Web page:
Traditional asset managers' growth appears to be slowing, even as alternatives asset managers' growth is accelerating, at least on average among publicly traded firms, according to the latest data from a key consulting ally to the industry. Yet the picture improved a bit last quarter.
| Amanda Walters|
Principal, Casey Quirk Practice
Publicly traded, traditional asset managers saw their median profits fall 21 percent from Q2 2022 to Q2 2023, Deloitte's Casey Quirk
last week. Such firms also saw their median revenue fall three percent year-over-year.
On the flip side, alternatives asset managers fared better as a group over that same period. They had median profit growth of 17 percent between Q2 2022 and Q3 2023, and they had median revenue growth of 14 percent.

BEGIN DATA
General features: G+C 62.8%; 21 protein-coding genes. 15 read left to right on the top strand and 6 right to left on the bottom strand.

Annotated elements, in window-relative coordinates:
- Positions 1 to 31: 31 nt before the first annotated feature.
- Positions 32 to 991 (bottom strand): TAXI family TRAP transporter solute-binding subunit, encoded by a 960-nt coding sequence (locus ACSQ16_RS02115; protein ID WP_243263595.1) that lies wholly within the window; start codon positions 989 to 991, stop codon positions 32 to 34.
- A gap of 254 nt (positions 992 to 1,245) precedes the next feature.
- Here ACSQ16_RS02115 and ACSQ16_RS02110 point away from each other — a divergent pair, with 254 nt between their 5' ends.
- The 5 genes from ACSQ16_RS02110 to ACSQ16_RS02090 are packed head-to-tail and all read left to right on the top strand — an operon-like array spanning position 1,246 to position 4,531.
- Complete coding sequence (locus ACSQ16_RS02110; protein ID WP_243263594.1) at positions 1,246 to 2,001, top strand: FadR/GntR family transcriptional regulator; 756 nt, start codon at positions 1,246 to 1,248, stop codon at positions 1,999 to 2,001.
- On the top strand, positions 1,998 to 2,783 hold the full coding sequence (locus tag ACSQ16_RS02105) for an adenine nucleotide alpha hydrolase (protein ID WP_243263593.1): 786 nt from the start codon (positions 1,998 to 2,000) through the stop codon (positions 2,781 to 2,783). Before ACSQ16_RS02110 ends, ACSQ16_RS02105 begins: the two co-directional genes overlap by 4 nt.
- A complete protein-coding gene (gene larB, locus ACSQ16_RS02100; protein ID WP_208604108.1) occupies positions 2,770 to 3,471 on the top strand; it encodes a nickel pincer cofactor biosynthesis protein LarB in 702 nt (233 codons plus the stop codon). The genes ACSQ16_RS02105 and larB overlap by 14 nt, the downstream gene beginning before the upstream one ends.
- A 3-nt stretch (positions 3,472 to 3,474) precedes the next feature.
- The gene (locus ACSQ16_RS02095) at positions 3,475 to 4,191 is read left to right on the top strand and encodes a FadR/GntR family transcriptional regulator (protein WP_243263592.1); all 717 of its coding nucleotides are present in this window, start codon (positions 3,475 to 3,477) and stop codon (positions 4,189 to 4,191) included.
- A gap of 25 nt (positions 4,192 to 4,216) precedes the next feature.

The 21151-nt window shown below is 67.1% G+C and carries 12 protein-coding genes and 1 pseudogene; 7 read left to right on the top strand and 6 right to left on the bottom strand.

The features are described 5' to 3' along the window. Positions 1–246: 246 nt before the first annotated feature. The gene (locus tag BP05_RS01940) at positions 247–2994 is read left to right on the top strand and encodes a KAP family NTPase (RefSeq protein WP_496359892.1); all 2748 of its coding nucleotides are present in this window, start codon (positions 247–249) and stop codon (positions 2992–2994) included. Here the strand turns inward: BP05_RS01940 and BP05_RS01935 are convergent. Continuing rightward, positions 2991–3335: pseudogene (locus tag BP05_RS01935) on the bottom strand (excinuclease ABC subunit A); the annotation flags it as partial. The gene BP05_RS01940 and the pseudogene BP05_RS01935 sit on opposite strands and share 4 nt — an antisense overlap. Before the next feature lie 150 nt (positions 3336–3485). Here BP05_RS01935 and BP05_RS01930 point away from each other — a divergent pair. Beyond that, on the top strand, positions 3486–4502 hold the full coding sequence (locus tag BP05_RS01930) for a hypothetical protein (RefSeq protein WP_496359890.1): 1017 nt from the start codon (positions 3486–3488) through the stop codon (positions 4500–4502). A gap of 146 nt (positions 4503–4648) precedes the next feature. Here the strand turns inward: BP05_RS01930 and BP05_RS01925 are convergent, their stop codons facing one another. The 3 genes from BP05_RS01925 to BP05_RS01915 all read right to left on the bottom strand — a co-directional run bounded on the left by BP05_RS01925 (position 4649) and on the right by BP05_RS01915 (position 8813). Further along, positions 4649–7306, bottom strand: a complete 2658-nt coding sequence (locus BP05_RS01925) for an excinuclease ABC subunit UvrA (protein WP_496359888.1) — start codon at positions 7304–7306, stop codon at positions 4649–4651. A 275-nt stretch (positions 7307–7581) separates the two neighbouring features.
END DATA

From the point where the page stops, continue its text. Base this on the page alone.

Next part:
"We continue to see a strong divergence in the profitability and revenue growth of alternatives firms versus their more traditional counterparts," states Amanda Nelson
, principal at Casey Quirk. She adds that the divergence is "contributing to the uptick in M&A activity ... with traditional firms buying private equity or private debt shops, lifting out teams, or seeking partnerships, for instance."
Yet the alternatives-traditional comparison is less clear when looking solely at last quarter. Traditional asset managers saw median profit growth of 12 percent in Q2 2023 (versus Q1 2023) and median revenue growth of 3 percent, compared to 10 percent median profit growth and 7 percent median revenue growth for alts firms that quarter. Scott Gockowski
, senior manager at Casey Quirk, credits the Q2 2023 improvement to the rising stock market tide.
"But cost growth, including compensation, continues to tick up as managers increase human capital and technology spending," Gockowski states. "Managing these cost increases wisely will be a key strategy for managers that want to be most successful."
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